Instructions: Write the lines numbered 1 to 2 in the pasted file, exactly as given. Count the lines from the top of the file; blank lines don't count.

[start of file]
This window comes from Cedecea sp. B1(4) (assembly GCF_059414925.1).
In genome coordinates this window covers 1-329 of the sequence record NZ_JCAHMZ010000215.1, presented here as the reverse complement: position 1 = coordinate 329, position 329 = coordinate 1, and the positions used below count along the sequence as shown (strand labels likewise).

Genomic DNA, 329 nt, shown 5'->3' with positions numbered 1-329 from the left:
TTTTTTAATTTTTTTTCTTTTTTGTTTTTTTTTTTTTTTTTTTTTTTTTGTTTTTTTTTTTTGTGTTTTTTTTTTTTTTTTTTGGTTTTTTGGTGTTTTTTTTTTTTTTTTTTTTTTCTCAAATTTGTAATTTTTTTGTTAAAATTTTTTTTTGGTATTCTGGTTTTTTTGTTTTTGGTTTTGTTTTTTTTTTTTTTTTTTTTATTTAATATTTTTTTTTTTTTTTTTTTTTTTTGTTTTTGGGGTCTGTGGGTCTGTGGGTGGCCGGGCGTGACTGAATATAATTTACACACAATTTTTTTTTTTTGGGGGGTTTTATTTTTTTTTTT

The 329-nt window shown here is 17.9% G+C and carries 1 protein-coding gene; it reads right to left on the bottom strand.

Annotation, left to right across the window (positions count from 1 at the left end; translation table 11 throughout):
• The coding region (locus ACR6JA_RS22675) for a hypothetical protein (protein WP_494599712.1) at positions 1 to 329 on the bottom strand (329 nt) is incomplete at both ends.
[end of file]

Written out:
This window comes from Cedecea sp. B1(4) (assembly GCF_059414925.1).
In genome coordinates this window covers 1-329 of the sequence record NZ_JCAHMZ010000215.1, presented here as the reverse complement: position 1 = coordinate 329, position 329 = coordinate 1, and the positions used below count along the sequence as shown (strand labels likewise).